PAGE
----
GRAND LEDGE, MI – Equipment is put away, roads are cleared, and dust is settled as the lengthy construction project in Grand Ledge that has been afflicting drivers and residents is finished. Beginning on May 21, Mayor Smith said, Grand Ledge faced its largest construction effort since the High Bridge project in 1888. After seven months of detours and unknown traffic conditions, residents and visitors became construction free three weeks ago in the middle of November. Cause for construction
The intersection of South Bridge and South Jefferson streets the roads needed to be upgraded to the Americans with Disabilities Act. This then lead to a full-scale update of underground water mains, sewage pipes, storm sewage pipes, gas lines and even wider sidewalks.
GRAND LEDGE, MI – Grand Ledge City Hall has found a new home less than a mile away at the old Greenwood elementary, to the benefit of the city and the public school system. 200 E. Jefferson St. has been the location of city hall and the local police station since 1970. A historic building, the shortcomings of the facilities were quite noticeable. The city found a sanctuary from these troubles, when on July, 14 the public school system sold the old Greenwood Elementary building to them for just one dollar.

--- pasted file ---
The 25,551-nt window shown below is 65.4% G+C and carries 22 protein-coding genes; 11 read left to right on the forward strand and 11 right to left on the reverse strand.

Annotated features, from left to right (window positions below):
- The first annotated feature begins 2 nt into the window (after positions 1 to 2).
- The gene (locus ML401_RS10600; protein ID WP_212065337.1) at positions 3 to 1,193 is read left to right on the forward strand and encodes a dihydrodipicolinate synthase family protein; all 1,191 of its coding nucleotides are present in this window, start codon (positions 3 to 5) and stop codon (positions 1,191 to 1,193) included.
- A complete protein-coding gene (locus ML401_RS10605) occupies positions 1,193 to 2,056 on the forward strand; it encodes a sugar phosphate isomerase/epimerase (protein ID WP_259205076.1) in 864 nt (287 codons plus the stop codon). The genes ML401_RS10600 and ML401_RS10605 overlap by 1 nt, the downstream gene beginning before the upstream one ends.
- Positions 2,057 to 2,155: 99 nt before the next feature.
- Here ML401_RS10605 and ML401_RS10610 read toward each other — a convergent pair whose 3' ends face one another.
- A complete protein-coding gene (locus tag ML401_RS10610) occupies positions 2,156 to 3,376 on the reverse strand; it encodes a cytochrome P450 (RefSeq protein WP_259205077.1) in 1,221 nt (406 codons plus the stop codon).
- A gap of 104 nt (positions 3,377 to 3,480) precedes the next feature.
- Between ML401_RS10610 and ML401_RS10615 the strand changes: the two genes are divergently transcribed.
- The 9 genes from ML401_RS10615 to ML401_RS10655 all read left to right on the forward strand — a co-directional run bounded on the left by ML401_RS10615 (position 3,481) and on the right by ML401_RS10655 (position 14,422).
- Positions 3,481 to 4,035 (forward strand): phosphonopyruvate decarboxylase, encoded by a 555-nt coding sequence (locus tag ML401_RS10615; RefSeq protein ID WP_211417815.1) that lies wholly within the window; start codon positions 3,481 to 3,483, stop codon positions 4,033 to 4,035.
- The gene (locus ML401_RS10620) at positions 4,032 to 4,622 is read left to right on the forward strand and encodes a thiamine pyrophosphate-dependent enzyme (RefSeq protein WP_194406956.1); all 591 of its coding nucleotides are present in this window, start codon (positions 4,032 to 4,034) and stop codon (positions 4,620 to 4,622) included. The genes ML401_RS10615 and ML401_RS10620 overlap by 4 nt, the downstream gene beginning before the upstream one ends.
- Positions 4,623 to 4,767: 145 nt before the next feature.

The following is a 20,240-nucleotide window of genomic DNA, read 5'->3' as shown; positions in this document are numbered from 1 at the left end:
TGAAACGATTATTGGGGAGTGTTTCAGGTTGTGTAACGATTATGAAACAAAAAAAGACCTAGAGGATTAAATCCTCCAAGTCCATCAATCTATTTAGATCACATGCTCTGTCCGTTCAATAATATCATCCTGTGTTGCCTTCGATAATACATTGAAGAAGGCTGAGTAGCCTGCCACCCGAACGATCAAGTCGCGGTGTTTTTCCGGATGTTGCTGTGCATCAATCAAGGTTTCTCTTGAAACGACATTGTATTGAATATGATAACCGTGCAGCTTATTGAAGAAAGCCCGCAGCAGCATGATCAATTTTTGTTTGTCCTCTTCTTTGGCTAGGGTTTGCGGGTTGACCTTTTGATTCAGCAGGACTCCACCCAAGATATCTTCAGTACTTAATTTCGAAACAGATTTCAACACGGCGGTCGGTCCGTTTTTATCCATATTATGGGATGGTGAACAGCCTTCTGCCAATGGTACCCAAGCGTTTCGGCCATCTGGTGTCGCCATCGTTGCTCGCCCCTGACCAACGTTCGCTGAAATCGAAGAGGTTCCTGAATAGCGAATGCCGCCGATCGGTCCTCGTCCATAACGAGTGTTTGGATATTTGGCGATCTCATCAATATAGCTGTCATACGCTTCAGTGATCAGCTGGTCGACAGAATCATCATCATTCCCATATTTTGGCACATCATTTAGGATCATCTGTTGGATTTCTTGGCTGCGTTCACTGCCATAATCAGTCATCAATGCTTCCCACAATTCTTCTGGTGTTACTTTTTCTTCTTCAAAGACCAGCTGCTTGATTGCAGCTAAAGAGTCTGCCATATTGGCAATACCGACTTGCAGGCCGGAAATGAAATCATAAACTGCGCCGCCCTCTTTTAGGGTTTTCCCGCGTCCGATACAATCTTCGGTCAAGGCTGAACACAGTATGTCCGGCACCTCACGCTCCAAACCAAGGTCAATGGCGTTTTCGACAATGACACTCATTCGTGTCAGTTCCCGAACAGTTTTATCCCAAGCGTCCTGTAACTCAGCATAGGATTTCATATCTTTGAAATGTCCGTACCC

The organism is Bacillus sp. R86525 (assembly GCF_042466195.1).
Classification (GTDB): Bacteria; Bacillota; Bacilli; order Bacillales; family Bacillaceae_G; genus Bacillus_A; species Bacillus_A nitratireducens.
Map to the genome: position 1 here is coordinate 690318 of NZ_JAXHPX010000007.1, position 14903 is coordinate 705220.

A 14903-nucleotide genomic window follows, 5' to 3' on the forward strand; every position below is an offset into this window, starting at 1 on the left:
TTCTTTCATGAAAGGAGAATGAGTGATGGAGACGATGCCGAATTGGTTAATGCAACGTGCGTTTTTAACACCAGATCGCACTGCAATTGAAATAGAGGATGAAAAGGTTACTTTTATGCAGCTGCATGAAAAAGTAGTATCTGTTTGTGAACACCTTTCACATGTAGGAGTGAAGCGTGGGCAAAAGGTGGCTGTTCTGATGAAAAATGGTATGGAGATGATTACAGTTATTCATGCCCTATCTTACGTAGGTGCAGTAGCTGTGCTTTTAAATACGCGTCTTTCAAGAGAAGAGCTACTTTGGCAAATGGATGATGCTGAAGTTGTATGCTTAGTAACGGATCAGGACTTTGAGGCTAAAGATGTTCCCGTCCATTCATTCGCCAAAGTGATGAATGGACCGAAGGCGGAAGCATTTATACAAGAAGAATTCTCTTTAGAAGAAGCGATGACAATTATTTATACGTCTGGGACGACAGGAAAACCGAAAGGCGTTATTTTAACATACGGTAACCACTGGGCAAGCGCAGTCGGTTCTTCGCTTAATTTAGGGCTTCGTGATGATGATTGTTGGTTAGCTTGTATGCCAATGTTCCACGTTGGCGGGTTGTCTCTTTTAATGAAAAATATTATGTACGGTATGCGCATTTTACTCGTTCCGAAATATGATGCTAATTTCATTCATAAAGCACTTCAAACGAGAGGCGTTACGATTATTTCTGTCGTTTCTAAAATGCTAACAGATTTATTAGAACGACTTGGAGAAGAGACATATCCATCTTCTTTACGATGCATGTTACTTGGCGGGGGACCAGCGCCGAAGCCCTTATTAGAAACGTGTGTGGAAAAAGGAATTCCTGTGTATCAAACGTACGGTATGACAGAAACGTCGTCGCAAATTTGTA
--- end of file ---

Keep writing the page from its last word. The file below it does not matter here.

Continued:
By Julia Nagy
Grand Ledge Gazette Staff Writer
GRAND LEDGE- Orange cones continue to decorate East Jefferson St. as road construction, which started in May, nears its end. The M-100 construction project is slated for completion on Oct. 20, according to a public letter from Mayor Kalmin D. Smith posted on the city of Grand Ledge website. The road construction has done little to affect some businesses.
The Michigan Department of Transportation (MDOT) announced plans for construction on highway M-100 through Grand Ledge this upcoming Spring. With exit 93 into Grand Ledge already closed, many members of the community expressed concerns about future road closures and detours at a meeting at City Hall. Mary Price, a Grand Ledge resident for 34 years, said that going down from four lanes to three lanes was her biggest concern. “We don’t think it’s necessary at all, and the city does not seem to want to address it. They just want to let MDOT take the heat.”
Price fears that removing the fourth lane will result in heavy traffic, with vehicles taking side roads to avoid traffic. Resident Pam Voltattorni worries about pulling in and out of her own driveway.